• Miller Ranch (developed by Eagle County, Colorado) was originally a working ranch that was partitioned over time, with Eagle County eventually controlling 120 acres. Eagle County partnered with ASW Realty to construct the site that is now home to a campus for Colorado Mountain College, a new high school, and a 30-acre residential development comprised of 282 homes. Homes in Miller Ranch must be purchased by local residents or employees for owner-occupancy. There was deed restrictions placed on all the units, limiting appreciation to 3 to 6 percent annually, resulting in sale prices well below median price.
  • South City Lights (developed by Watt Communities in Santa Monica, California) is located on a 13-acre infill site in South San Francisco. Developed in partnership with CityView, this topographically challenged site was passed over by developers for many years. Working with the City of South San Francisco, the developer secured entitlements for a density of 20 units per acre in exchange for restricting the sale of 70 units to families earning between 80 to 120 percent of the area median income. What was created was a cost-effective design that provided workforce housing for a major employment center of the City.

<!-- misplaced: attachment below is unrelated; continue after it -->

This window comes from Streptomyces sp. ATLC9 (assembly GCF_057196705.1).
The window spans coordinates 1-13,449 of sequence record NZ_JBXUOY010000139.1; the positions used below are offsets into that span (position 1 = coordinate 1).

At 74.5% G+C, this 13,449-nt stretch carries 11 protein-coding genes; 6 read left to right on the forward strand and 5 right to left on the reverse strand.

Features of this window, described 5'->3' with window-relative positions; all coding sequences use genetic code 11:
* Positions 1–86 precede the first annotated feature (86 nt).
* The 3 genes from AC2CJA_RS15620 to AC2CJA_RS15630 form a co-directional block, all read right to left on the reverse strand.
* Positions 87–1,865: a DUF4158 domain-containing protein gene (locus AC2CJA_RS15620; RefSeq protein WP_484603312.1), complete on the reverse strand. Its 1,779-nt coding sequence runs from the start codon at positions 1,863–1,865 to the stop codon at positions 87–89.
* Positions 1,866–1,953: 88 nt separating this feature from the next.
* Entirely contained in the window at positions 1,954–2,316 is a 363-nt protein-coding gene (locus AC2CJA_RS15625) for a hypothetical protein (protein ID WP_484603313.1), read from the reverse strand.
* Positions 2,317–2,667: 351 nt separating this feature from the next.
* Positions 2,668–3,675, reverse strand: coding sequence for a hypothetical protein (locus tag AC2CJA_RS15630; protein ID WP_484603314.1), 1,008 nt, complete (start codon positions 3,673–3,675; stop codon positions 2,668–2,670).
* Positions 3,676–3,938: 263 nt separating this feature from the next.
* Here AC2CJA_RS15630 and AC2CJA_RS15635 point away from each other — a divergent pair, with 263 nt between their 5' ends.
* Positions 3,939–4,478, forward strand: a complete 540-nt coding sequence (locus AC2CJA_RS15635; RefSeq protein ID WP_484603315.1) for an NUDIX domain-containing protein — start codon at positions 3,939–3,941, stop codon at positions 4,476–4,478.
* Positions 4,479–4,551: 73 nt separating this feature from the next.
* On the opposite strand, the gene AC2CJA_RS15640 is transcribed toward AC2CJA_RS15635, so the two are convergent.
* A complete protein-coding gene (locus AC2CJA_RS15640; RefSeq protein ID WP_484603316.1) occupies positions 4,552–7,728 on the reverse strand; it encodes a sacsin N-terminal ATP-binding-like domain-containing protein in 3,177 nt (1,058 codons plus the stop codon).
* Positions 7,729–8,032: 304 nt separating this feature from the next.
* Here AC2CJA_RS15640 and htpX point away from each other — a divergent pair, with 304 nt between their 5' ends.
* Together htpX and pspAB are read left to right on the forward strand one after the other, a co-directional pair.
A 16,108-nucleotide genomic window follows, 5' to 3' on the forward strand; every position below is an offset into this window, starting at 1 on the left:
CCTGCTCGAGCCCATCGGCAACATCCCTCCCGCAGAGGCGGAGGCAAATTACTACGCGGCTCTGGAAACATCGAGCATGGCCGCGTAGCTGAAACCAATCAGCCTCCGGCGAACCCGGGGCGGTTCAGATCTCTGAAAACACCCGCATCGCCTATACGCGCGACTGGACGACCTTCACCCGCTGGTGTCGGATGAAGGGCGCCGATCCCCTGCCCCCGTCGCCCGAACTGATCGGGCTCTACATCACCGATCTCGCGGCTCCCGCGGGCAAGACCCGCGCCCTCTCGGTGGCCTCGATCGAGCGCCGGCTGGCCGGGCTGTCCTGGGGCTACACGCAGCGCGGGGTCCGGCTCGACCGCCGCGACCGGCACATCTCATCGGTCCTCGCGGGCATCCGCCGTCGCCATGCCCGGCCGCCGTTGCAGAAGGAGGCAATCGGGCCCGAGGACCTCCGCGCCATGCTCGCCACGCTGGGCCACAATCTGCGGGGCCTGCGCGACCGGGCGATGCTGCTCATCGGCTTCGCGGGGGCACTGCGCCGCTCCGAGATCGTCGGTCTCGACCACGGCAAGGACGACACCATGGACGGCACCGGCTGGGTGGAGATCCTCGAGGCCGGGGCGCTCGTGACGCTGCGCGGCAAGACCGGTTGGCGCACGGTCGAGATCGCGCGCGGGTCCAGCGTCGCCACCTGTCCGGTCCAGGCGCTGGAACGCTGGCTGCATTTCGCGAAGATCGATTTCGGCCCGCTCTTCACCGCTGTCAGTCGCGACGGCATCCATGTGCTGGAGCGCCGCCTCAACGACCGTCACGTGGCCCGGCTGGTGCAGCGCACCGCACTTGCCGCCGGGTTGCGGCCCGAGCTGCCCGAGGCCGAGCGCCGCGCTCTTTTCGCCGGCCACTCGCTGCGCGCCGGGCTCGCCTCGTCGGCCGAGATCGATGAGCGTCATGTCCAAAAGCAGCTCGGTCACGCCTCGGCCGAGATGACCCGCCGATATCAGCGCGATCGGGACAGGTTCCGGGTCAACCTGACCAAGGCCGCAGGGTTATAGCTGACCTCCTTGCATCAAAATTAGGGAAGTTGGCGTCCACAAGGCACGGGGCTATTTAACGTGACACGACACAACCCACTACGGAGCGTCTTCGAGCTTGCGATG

“I congratulate the winners of the Models of Excellence Awards,” J. Ronald Terwilliger, chairman and CEO of Trammell Crow Residential and founder of the ULI Terwilliger Center for Workforce Housing, said. “Each of the winning projects is an excellent example of how the public and private sectors can work together to help solve the growing crisis of the lack of availability of workforce housing. Many of the best practices can be replicated in other high-cost areas.”

The winners were announced by Awards Jury Chairman Steve C. Preston, CEO of OAKLEAF Waste Management, LLC in East Hartford, Connecticut and former Secretary of the U.S. Dept of Housing and Urban Development. “We are pleased with all workforce housing projects,” said Preston. “All four award winning developments demonstrate strong public/private partnerships, innovative financing, and a commitment to housing America’s working families.”

In addition to the Award winners, the following developments were selected as finalists:

  • Cottages at Longborough – (The Beach Company) Charleston, South Carolina
  • Fair Oaks Court – (Heritage Housing Partners) Pasadena, California
  • Woods Corner – (Middle Keys Community Land Trust) Islamorada, Florida

The ULI Terwilliger Center for Workforce Housing will soon release a publication highlighting these award winning developments. To learn more about the Jack Kemp Workforce Housing Models of Excellence Awards, click here.

About the Urban Land Institute
The Urban Land Institute ( is a global nonprofit education and research institute supported by its members. Its mission is to provide leadership in the responsible use of land and in creating and sustaining thriving communities worldwide. Established in 1936, the Institute has nearly 34,000 members representing all aspects of land use and development disciplines.

For more information, contact:

Trisha Riggs at 202-624-7086 or Email:
Robert Krueger at 202-624-7051 or Email:

More on the web: